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Last updated: Version 2.3 (Updated May 15, 2018).

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Thursday, May 17 • 16:00 - 17:00
Naming, Shaming & Litigating: Access to Human Rights Information Online

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There is no LexisNexis, no Westlaw, no Quora for information on international human rights standards or their application to particular rights violations. And, human rights bodies themselves have not adopted consistent or comprehensive approaches to sharing information or interacting with stakeholders online. It used to be that victims of human rights abuses submitted their complaints to regional or universal human rights bodies – their last, best hope for accountability – and then… waited. The vagaries of postal mail, address changes, staff changes, and paper filing systems meant that some people never heard back and that others lost interest or hope. For their part, advocates have become accustomed to taking a hodge-podge approach to obtaining and sharing information, including using general search engines to conduct legal research.

These days, human rights oversight bodies are taking steps to make it easier for victims and their advocates to interact with them online, and to adopt technological solutions to some of these problems. And, civil society is working to make human rights bodies' decisions and other information available, and searchable, online. These developments illustrate the importance of information management in the human rights space, and underscore the work that remains to be done.

Human rights defenders (and oversight bodies) around the world need this information to frame and support their arguments, guide their strategic decisions, understand realities on the ground, and be successful in protecting human rights. When victims, advocates, or human rights courts rely on search engines to find legal documents and reports, they invariably get incomplete information, which can have serious consequences for justice and accountability. But, civil society organizations and human rights bodies generally lack the resources and expertise to build and maintain free, publicly accessible databases of their work for others’ reference. So how are practitioners addressing these challenges and what solutions are being explored?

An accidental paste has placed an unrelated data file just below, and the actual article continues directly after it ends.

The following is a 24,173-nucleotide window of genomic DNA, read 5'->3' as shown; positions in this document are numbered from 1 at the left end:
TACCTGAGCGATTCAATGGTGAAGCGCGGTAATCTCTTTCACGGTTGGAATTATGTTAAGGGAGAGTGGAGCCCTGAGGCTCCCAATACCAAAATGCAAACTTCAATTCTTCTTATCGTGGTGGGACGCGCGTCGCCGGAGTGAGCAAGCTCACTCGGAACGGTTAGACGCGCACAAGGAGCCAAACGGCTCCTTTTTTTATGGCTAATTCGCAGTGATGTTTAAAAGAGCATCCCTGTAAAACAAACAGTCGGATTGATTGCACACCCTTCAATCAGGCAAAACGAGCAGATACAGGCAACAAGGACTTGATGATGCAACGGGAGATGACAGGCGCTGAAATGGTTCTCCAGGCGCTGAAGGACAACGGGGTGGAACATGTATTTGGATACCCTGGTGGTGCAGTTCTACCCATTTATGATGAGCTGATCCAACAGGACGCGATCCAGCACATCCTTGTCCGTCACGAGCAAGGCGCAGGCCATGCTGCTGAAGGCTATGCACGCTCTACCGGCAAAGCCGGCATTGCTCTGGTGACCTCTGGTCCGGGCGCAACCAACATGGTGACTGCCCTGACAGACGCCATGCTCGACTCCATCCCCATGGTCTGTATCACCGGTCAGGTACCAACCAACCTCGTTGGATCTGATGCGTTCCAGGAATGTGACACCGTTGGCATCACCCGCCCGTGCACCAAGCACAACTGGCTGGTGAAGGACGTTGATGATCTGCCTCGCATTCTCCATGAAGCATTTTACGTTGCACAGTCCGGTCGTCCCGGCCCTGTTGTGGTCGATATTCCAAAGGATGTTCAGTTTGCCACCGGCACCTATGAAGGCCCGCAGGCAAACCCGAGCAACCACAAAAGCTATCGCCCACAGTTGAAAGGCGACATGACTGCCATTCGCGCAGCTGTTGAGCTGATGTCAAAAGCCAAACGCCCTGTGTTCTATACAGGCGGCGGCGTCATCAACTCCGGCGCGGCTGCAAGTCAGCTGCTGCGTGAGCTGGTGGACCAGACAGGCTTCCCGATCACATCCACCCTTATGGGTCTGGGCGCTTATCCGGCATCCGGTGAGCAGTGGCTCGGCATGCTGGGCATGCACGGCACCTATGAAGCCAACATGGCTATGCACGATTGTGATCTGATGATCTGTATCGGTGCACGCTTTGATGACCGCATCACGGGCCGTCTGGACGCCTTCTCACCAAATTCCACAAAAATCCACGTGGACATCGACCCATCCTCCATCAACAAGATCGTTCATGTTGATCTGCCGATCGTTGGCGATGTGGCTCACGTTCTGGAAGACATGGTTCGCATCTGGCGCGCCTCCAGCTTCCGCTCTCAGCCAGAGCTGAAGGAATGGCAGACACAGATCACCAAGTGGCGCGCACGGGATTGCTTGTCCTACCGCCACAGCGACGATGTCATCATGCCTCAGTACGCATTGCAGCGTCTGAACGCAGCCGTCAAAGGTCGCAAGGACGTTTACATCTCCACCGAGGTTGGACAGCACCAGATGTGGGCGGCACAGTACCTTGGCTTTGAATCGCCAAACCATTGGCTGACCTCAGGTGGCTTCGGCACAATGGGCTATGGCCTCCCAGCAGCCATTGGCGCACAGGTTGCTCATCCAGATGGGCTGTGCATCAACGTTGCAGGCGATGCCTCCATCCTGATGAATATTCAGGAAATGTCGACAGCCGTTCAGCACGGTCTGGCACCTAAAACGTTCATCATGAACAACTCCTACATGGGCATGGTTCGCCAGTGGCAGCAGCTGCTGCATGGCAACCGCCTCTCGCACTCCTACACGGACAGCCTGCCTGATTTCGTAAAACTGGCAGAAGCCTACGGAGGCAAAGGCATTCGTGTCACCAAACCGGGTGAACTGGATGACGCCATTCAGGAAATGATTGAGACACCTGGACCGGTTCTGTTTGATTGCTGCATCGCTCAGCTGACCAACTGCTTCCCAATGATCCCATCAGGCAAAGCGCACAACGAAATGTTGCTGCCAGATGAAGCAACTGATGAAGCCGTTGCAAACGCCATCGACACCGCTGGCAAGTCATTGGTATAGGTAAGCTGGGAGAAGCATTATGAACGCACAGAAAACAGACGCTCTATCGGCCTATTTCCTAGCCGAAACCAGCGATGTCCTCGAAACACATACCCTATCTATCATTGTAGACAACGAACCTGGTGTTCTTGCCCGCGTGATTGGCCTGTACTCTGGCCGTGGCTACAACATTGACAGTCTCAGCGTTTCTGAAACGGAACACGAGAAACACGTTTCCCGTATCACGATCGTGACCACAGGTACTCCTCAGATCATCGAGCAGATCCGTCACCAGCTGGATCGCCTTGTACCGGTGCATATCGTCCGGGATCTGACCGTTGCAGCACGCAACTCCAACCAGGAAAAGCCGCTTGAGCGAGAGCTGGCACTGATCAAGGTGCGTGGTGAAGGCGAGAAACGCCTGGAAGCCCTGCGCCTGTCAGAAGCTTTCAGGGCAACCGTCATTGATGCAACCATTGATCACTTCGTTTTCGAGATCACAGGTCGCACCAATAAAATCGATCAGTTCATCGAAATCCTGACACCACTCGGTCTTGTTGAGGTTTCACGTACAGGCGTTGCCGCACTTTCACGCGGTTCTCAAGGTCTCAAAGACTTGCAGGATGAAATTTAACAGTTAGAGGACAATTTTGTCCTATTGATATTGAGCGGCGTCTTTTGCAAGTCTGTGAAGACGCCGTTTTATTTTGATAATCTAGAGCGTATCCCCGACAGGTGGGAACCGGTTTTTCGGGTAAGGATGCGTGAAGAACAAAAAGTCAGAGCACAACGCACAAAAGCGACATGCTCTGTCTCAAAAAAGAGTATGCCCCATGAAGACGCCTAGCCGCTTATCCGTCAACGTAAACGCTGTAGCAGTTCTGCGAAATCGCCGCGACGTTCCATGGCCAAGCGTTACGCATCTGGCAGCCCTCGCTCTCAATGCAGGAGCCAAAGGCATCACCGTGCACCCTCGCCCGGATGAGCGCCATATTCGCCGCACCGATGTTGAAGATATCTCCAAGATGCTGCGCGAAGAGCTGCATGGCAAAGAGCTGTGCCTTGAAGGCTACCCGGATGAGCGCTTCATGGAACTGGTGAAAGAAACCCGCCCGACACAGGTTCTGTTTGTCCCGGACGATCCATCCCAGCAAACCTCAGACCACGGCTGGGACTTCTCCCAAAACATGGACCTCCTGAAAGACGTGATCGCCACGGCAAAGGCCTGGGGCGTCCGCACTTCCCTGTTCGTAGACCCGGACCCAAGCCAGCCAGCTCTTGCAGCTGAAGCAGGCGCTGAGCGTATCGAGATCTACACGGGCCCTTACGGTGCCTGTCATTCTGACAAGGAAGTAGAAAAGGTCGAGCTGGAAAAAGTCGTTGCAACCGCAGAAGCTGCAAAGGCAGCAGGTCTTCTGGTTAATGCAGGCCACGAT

Through a moderated discussion, panelists will identify the existing tools for human rights research online, new systems for managing and sharing document collections, the ways in which human rights defenders rely on these tools – and the difference access to information makes in their work, and the institutional challenges involved. We will also explore recent advances in human rights oversight bodies’ use of technology to receive, manage, and impart information, which include allowing human rights defenders to participate in public sessions via livestream and social media, online portals enabling victims to get status updates on their complaints, and online forms for sending or requesting information. Panelists will discuss the impact of these changes on victims and advocates, the expectations they raise, the security concerns and resources involved, and what remains to be done in order to ensure that human rights bodies are transparent, accessible, and responsive, while maintaining confidentiality and minimizing risks to human rights defenders and victims of abuses.

avatar for Lisa Reinsberg

Lisa Reinsberg

Executive Director, International Justice Resource Center
I founded the International Justice Resource Center, a non-profit human rights organization dedicated to improving advocates' access to information and practical guidance on using international human rights protections to bring about change. IJRC is building an online resource hub... Read More →

avatar for Kristin Antin

Kristin Antin

Director of Programmes, HURIDOCS
avatar for David Kaye

David Kaye

UN Special Rapporteur on the promotion and protection of the right to freedom of opinion and expression and clinical professor of law at the University of California, Irvine, School of Law. 

Thursday May 17, 2018 16:00 - 17:00 EDT